Each EU Member State will have a legal and regulatory
framework for dealing with remediation that may be driven by European
Directives (for example, the Industrial Emissions Directive) or national
legislation (for example planning, contaminated land legislation). A
nanoremediation project may involve engagement with a number of regulators, for
example to address:
classification, labelling and packaging
remediation objectives (for example, to return an installation to baseline
conditions (IED) or through planning conditions to support redevelopment)
of emissions (to air, land and water) from the remediation process
In general there will be a lead regulator for remediation,
depending on the circumstances and Member State. For example, in the UK for
remediation being carried out under planning the lead regulator will be the
local authority, consulting the Environment Agency on controlled water issues.
However, the regulation of the emissions from the remediation process will be
controlled through environmental permitting by the Environment Agency.
Each regulator will have different requirements, enforced
under different national legislation and will have a variable knowledge of in
situ remediation in general and nanoremediation in particular. It is
therefore recommended, when dealing with each regulator, to provide as much
relevant information as possible in a clear and concise format. In some cases,
for example permit applications, information may be required in a standard
format and guidance on how to complete an application will be provided by the
regulatory body. The regulatory framework should be sufficiently developed in
all or most Member States to accommodate the use of nanoparticles in
Nanoremediation must comply with the same regulatory
requirements applying to any other substance being injected into the subsurface
as part of a remediation process; and the same health and safety requirements
for materials handling and use:
and substances used in remediation must fully comply with prevailing
health and safety legislation, and public domain material safety sheets
are a prerequisite.
demonstration that the remediation being deployed will achieve the
necessary risk management goals for the purpose it is being used for. As
for all contaminated land management activities, effective use of
conceptual site models underpins reliable and robust decision making.
management of any substance release, unreacted fractions and potential
by-products in the ground (including delivery, transport and change over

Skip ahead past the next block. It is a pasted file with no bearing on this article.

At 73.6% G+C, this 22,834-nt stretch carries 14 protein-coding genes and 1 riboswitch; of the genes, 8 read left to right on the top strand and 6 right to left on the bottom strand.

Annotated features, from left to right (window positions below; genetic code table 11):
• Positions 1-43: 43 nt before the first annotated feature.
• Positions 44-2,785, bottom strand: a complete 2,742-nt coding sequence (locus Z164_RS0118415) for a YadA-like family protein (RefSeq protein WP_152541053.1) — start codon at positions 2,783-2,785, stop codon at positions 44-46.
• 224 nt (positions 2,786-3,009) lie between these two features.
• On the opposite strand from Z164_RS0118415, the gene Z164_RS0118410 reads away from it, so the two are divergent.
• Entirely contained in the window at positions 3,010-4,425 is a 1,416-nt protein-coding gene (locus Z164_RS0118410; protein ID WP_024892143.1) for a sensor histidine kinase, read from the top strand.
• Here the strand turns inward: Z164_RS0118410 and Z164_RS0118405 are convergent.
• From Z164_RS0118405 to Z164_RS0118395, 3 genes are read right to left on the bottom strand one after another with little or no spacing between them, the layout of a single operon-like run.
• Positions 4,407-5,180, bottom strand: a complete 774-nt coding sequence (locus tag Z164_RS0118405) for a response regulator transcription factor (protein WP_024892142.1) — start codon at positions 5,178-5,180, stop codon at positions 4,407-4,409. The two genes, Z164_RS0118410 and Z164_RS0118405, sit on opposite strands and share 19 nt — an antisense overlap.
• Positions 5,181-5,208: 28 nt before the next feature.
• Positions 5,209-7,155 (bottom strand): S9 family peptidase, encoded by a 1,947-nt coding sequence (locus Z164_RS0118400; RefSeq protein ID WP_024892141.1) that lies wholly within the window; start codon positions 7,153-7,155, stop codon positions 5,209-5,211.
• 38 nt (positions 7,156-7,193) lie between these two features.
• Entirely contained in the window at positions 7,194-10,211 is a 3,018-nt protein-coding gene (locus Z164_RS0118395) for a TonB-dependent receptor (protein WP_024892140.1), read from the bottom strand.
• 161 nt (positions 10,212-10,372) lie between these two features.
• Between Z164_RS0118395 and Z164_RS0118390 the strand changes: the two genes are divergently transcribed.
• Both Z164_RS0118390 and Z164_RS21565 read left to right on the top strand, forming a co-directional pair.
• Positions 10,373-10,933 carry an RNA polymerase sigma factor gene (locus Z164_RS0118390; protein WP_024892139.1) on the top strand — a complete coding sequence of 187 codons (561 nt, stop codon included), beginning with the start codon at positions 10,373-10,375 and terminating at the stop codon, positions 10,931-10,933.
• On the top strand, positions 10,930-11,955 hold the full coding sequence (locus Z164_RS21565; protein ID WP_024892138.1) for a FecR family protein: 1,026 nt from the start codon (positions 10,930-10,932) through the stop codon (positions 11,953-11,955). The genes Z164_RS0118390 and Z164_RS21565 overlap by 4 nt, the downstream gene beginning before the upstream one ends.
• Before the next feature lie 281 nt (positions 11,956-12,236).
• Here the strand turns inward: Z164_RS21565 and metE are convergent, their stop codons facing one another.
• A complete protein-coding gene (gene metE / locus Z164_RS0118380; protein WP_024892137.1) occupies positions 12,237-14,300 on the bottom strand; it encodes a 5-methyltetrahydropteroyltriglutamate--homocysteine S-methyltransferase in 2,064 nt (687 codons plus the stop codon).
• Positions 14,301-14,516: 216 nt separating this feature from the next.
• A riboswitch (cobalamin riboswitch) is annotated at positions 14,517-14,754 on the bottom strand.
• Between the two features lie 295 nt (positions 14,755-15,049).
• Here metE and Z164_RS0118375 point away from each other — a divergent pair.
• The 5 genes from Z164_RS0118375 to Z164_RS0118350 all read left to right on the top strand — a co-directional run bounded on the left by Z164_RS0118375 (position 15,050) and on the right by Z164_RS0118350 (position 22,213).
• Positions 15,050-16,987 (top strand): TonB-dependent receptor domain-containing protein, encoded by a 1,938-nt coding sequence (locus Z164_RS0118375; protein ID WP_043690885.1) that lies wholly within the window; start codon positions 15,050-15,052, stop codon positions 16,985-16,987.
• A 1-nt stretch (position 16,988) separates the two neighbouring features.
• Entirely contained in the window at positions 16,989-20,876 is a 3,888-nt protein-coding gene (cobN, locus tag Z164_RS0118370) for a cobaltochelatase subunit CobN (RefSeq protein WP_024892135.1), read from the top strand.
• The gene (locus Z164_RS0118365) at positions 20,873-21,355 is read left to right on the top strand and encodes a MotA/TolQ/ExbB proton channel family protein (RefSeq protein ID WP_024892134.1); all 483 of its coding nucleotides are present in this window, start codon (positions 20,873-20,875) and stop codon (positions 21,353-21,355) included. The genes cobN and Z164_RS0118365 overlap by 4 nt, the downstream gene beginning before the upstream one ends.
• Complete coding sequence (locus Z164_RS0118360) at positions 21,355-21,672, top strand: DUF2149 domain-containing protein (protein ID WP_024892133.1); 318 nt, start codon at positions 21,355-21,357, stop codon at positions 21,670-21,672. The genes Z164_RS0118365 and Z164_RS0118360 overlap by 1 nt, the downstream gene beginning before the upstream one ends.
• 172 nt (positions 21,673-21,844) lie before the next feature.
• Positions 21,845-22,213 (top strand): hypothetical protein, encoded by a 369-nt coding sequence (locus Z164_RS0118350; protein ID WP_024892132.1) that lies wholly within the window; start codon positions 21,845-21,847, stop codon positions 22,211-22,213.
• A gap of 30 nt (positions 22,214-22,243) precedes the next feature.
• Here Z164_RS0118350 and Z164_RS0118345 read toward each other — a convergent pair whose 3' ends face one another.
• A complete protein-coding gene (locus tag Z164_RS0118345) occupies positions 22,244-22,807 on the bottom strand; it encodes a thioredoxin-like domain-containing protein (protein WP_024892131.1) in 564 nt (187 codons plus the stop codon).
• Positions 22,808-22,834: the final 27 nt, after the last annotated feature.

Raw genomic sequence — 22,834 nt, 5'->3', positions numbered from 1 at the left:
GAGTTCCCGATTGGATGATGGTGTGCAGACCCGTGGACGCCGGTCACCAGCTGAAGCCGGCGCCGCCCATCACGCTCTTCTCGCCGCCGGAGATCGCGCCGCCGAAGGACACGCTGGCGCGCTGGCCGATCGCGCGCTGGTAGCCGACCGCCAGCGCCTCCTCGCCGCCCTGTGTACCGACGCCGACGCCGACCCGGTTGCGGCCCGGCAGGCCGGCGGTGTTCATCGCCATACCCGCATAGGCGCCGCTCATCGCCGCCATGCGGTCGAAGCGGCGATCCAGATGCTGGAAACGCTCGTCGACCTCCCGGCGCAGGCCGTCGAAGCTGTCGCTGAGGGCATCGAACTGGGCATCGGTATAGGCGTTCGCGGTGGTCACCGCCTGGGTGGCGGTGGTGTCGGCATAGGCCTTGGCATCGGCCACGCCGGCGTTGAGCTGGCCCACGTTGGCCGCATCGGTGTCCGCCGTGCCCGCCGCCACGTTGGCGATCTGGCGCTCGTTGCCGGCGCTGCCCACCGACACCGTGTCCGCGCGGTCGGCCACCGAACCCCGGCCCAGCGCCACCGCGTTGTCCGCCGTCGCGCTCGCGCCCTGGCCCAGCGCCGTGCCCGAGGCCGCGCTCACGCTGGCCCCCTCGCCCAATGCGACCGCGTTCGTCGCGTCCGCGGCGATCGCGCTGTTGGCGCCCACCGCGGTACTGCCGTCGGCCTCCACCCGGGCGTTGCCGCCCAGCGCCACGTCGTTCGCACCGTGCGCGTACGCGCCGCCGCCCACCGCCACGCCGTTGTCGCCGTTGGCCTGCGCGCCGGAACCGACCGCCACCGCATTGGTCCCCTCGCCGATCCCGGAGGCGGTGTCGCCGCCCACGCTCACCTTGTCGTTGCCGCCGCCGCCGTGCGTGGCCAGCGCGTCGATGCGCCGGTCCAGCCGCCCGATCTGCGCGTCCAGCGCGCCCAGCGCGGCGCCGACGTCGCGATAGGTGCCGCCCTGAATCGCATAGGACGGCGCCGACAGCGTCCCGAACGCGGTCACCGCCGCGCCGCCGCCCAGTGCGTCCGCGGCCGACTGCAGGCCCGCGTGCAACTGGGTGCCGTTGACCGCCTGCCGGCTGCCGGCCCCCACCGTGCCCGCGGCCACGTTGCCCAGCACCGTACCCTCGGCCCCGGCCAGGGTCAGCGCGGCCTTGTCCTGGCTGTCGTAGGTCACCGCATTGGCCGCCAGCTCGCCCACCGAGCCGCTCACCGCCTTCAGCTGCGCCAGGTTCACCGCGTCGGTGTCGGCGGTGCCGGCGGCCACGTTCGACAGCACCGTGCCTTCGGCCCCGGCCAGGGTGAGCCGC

time) with respect to human health, ecological and environmental
with REACH regulation with respect to production and marketing of (new)
substances. Note: Under REACH, the different forms
(solids, powders, nanomaterials, etc.) of the same substance can be
considered within a single registration of a substance. However, the
registrant must ensure the safety of all included forms and provide
adequate information to address the different forms in the registration,
including the chemical safety assessment and its conclusions, e.g. through
different classifications where appropriate (EC
At a European level nanoremediation is not seen as being a
special case from a regulatory standpoint.
However, given that there can be general public concerns over
nanotechnologies. NanoRem has carried out comprehensive ecological testing of a
range of NPs, sustainability assessments and risk-benefit analyses. Additionally, NanoRem has developed a
protocol for risk assessment of NP deployment in situ Other key outputs
include in depth reporting of field studies (described below) and field based
monitoring protocols. All of these
outputs are available from the NanoRem Tool Box (http://www.nanorem.eu/toolbox/index.aspx).
There are no specific generic sustainability advantages or
disadvantages to the use of nanoremediation.
As for all in situ remediation
work, sustainability is highly dependent on site specific factors, and all
technologies should be considered on their particular merits for any particular
site. With regard to eco-toxicological
aspects it was found that no significant
toxicological NP related effects were observed on soil and water organisms when
ecotoxicological test were undertaken using the NanoRem NPs (including with
respect to the particles’ interaction with contaminants and the resulting
products). However, toxicity was
detected from a process additive for one of the milled nZVI products, but this
may have been an anomaly. Field scale
observations detected transient perturbations in aquifers, attributed to
(intentional) pH and redox shifts resulting from NP introduction. Of course, NP injections were taking place
into already highly disturbed subsurface environments.
How safe is nanoremediation to use and what are the possible risks associated with it?